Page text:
feelings or pride. The greatest roadblock, in my opinion, is the couple who
refuse to admit there is a problem. This practice of repressing emotions will
only come back to haunt the couple elsewhere in their relationship. There is
nothing wrong with conflicts, provided they are used constructively to improve
communication and strengthen relationships. Communication especially during
intimate relations is essential to avoid conflict.
By the time people reach adulthood, they have developed clear pictures of
what it means to be a man or a woman as defined by their society, and these
images have important effects on their sex behavior. Our culture’s definition
insists that passivity and dependency are the core to femininity while
aggressiveness and independence are the central features of masculinity.
Society contends that mankind must comply to these rigid standards, or they be
looked upon as outcasts. In fact, society almost forces men to be the stronger
partner, the provider. I believe the reason a man cannot comfortably express
inner feelings is it makes them vulnerable to their mate, becoming weak in her
eyes. She of course wants nothing more than to share all her most inner
thoughts and dreams, rarely experiencing that feeling of nakedness upon baring
her soul. Perhaps another reason men find it harder to display physical acts of
emotion stems from societies disapproval of soft men. It is accepted and
seemingly encouraged for a woman to openly display emotion. From childhood
little boys were programmed to “stop crying like a girl” whereas little girls
were coddled if they were hurting. These two varying psychological profiles set
a pattern from childhood how men and women display emotion. For men and women
raised in that way overcoming misunderstanding brought on by incompatibility of
feelings is hard, but not unachievable. Realizing men and women are emotional
opposites is half the battle. Emotions are the matrix of a persons experiences
and expectations. They cannot always be matched, but they can be looked at
calmly and tenderly for clues that will help an individual better love and
understand their partner for life.
A marriage which is supposed to be for life, is filled with endless conflict.
Marriage thrives in an atmosphere of perfect honesty and openness. Mankind gets
along by sharing feelings, fighting with one another, and then by forgiving one
another. Failure to meet these requirements will cause a breakdown in the core
marital relationship. If a couple does not share feelings they will never get
to the heart of their problem. This is the step where good communication skills
come into play. Some spouses who claim they never fight, are probably not
sharing their true feelings. In most cases a fight will result especially if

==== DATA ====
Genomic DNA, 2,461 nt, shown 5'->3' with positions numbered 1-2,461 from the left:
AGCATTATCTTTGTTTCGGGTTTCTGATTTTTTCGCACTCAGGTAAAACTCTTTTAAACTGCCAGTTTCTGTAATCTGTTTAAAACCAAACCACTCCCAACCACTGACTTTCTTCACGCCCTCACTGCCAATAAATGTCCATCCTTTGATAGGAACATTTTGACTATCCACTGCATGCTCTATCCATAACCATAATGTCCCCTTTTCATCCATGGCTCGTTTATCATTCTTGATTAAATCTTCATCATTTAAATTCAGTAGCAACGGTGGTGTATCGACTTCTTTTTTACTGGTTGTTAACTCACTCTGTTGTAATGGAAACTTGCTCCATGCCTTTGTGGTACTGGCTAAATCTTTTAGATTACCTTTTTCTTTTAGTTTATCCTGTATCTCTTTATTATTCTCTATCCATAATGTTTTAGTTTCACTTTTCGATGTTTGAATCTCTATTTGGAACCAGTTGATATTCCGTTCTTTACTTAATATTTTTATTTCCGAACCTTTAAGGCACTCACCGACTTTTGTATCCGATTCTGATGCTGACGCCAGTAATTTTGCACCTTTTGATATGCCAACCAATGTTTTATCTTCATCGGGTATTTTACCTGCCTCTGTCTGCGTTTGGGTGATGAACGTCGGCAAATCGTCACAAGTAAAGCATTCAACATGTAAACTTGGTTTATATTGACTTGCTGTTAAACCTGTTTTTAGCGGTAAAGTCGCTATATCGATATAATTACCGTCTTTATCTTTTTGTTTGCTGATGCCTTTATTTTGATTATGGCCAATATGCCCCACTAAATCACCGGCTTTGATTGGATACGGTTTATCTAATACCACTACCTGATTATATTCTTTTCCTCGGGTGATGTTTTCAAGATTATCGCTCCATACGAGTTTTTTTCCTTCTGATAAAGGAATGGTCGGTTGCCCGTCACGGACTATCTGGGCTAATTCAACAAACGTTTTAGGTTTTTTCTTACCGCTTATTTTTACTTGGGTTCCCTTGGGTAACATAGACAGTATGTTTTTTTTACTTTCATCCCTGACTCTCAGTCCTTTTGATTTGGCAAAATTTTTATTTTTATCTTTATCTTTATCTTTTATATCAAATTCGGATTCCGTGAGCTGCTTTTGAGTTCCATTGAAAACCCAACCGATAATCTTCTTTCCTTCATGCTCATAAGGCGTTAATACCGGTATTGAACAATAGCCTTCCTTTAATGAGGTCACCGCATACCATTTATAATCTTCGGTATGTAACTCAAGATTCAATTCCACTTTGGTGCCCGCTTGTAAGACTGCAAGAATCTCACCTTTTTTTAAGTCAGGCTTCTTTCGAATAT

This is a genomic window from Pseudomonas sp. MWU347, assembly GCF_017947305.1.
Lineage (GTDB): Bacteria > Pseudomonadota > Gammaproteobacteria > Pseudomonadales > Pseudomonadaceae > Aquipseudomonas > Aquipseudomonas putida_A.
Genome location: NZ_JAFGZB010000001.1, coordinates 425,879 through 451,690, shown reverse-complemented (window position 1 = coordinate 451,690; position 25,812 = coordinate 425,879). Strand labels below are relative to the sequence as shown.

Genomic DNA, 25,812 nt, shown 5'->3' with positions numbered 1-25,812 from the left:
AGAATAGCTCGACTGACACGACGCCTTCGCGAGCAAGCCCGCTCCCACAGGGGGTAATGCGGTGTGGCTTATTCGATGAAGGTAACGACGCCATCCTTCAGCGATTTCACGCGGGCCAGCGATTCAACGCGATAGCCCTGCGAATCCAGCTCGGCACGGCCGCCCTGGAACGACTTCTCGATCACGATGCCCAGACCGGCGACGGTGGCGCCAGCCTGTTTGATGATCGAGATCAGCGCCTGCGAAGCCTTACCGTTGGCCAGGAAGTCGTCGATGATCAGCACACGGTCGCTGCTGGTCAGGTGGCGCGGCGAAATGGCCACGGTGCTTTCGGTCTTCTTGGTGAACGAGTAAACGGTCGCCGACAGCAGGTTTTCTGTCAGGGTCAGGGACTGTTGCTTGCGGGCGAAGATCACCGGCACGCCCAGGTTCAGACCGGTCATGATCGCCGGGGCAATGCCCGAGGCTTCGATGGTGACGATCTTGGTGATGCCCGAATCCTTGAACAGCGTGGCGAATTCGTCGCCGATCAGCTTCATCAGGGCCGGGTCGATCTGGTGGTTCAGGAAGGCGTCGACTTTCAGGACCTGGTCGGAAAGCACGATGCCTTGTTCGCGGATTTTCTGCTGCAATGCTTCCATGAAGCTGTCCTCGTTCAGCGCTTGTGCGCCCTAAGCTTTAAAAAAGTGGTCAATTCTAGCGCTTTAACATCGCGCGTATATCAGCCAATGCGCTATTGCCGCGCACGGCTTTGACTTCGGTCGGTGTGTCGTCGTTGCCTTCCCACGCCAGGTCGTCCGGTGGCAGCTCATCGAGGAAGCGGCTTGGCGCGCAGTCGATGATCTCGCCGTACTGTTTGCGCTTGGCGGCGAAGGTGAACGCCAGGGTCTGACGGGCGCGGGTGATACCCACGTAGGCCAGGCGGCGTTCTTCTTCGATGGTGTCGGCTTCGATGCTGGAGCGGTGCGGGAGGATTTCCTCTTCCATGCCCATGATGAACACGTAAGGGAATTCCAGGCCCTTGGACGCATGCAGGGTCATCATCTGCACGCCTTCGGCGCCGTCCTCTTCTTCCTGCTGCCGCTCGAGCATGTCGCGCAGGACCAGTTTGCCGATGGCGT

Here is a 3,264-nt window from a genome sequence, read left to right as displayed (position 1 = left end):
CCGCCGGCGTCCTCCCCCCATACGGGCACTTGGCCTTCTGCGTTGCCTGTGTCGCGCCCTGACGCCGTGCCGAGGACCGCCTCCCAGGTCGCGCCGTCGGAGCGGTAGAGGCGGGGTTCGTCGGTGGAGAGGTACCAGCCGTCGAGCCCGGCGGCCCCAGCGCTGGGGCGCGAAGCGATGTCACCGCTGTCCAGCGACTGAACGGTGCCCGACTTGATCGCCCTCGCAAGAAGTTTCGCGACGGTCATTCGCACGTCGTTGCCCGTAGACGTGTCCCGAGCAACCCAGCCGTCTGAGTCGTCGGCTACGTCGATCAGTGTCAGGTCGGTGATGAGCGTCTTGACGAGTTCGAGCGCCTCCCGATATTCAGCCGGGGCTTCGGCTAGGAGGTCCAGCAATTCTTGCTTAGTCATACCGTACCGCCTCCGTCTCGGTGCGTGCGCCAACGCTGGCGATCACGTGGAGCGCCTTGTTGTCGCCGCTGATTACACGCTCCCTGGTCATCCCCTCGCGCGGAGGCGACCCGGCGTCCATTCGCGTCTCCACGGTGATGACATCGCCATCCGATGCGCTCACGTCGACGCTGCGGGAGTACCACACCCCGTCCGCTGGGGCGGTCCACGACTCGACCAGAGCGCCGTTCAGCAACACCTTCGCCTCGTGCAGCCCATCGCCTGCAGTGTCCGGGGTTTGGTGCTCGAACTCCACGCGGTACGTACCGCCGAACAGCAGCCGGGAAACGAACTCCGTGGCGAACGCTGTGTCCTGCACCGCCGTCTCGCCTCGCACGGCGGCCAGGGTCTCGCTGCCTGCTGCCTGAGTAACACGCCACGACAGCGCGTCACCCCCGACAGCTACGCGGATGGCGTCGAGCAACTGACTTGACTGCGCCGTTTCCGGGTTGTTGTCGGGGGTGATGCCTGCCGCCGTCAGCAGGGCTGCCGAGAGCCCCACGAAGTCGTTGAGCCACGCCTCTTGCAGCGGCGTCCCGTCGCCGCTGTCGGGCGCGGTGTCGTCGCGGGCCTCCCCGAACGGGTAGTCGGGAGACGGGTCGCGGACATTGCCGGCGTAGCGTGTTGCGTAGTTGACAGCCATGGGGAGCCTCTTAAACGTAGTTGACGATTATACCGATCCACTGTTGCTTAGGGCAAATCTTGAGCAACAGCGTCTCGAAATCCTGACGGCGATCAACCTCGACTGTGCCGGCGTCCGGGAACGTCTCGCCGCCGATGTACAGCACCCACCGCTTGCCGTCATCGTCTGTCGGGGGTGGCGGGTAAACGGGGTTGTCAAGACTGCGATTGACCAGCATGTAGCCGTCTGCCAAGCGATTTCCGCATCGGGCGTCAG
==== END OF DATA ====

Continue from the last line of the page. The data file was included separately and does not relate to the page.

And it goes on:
both partners feel differently about the issue. Luckily fighting can also lead
to forgiveness, which can make a marriage well again. Forgiveness can be
extraordinarily difficult, but it is not impossible, and it is crucial to a
relationship. An African proverb states, “He who forgives ends the quarrel.” If
partners can forgive they must forget as well. To forget is imperative to
maintain trust in the relationship. Only by working together, practicing
empathy, and a lifetime commitment to overcoming conflict will spouses flourish
in their marriage.
Some conflicts, as we have just seen, are inevitable in marriage because no
two persons have exactly the same personality, attitudes and values. Our
cultural training leaves most of us drastically unprepared to deal well with
conflict. Marriage does not have to be a battleground; couples must learn to
deal with these differences using patience, wisdom, understanding, and love, and
a beautiful relationship will evolve. When I married, my mother told me to give
my husband everything he wants, and we will always be happy. That may have
worked for her, but I have found mutual cooperation in overcoming marital
conflict brings a satisfaction almost chemical in intensity, a kind of cheap
high. It comes down to commitment. A genuine marriage is a pledge of faith
that we love enough to go into the future, with the confidence that another
person is our lifelong devotion. It is also the humble reception of another
persons’ faith in our being worthy of his or her lifelong devotion. Commitment
to each other is “forever and a day” and that is the framework for which a
marriage should operate.
Partners In Love: Ingredients for a Deep and Lively Marriage, Alanson B.
Houghton, Walker and Company, NY, @1988
Intimate Strangers: Men and Women Together, Lillian B. Rubin, Harper Perennial,
Together Forever, Anne Kristin Carroll, Zondervan Publishing House, MI, @1982